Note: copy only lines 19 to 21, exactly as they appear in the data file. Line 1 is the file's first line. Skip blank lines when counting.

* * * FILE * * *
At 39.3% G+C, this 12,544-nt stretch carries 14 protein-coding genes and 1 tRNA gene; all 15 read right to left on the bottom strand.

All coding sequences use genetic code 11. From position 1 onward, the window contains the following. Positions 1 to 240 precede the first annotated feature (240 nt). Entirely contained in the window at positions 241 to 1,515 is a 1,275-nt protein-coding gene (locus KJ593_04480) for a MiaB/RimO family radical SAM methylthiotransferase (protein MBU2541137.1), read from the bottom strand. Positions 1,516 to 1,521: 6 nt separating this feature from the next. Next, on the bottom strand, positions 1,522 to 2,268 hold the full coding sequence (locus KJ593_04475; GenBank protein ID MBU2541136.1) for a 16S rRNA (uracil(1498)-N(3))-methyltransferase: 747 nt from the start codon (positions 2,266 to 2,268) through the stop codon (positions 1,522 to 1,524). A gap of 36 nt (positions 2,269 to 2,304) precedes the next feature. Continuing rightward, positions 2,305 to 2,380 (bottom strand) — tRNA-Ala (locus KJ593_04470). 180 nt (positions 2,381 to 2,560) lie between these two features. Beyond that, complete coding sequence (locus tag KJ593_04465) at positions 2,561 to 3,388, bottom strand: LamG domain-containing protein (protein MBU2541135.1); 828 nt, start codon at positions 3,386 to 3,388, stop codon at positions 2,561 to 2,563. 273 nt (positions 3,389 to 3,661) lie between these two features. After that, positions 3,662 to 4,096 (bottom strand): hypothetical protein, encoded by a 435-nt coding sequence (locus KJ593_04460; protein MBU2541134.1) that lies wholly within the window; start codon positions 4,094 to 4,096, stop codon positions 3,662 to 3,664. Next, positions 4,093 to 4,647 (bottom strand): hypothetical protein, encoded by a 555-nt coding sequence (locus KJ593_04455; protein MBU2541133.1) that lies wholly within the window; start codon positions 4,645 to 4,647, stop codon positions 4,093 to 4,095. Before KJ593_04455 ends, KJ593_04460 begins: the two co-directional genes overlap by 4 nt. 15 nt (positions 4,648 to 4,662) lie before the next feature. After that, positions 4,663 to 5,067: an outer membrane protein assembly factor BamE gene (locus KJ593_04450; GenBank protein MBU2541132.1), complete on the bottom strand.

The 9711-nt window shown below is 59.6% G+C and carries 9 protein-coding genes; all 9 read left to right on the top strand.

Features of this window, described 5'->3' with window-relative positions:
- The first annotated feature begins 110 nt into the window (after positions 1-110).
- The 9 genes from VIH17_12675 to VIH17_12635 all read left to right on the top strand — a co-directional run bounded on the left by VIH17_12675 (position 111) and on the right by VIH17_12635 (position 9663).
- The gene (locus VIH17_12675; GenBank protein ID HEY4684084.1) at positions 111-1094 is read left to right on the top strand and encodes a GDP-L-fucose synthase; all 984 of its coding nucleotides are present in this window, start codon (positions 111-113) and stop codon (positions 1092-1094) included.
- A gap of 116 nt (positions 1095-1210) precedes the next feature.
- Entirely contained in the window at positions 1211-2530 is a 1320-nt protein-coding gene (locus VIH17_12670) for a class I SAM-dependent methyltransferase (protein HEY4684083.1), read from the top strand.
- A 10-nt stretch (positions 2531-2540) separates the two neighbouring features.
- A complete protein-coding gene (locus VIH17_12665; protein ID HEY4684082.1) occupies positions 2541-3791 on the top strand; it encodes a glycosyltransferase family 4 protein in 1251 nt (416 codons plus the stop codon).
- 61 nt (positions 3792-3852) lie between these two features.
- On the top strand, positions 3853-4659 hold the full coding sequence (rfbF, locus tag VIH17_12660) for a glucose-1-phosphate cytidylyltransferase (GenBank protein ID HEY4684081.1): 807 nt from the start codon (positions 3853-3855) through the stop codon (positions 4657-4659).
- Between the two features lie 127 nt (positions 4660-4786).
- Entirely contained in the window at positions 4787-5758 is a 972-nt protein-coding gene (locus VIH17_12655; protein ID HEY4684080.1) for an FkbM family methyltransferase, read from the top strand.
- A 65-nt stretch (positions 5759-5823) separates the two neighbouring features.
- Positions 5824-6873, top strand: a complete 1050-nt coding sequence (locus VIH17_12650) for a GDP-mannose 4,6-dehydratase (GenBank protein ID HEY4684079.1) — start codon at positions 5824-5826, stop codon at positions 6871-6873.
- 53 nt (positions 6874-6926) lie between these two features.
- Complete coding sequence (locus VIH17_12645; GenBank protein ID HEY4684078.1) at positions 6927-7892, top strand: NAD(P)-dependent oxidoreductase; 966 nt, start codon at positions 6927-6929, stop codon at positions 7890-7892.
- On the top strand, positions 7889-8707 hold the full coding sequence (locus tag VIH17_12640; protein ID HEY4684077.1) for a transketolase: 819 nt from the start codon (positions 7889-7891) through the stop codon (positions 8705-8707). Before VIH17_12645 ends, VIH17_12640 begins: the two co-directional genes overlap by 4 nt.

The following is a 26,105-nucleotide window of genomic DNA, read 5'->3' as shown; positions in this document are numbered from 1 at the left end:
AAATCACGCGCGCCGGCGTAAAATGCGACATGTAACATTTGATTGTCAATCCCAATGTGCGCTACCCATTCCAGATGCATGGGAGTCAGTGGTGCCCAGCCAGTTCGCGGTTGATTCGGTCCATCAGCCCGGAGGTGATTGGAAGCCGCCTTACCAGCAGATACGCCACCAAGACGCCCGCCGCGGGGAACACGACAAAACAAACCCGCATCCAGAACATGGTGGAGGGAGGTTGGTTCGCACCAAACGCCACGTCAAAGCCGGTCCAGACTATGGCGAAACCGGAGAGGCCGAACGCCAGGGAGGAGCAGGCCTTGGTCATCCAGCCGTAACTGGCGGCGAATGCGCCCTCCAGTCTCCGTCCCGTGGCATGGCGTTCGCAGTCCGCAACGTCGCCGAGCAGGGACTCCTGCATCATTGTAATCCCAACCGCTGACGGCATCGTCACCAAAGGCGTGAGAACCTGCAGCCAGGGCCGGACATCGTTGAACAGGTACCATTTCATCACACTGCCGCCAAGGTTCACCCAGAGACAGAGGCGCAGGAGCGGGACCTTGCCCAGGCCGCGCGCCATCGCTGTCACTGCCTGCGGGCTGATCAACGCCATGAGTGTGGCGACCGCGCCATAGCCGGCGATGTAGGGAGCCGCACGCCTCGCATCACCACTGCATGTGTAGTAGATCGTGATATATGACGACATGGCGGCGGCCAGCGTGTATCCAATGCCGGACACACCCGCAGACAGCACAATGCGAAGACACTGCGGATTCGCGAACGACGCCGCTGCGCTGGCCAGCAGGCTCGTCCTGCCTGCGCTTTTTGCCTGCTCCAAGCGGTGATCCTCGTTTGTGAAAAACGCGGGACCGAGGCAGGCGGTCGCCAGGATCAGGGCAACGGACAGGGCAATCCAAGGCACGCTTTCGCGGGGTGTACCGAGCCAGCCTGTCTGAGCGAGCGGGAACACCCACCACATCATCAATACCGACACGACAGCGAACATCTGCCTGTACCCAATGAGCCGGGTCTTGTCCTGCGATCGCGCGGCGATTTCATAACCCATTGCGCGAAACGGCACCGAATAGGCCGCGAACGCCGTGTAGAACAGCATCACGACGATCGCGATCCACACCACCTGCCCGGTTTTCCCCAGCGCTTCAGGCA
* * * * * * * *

- Complete coding sequence (locus VIH17_12645; GenBank protein ID HEY4684078.1) at positions 6927-7892, top strand: NAD(P)-dependent oxidoreductase; 966 nt, start codon at positions 6927-6929, stop codon at positions 7890-7892.
- On the top strand, positions 7889-8707 hold the full coding sequence (locus tag VIH17_12640; protein ID HEY4684077.1) for a transketolase: 819 nt from the start codon (positions 7889-7891) through the stop codon (positions 8705-8707). Before VIH17_12645 ends, VIH17_12640 begins: the two co-directional genes overlap by 4 nt.

The following is a 26,105-nucleotide window of genomic DNA, read 5'->3' as shown; positions in this document are numbered from 1 at the left end: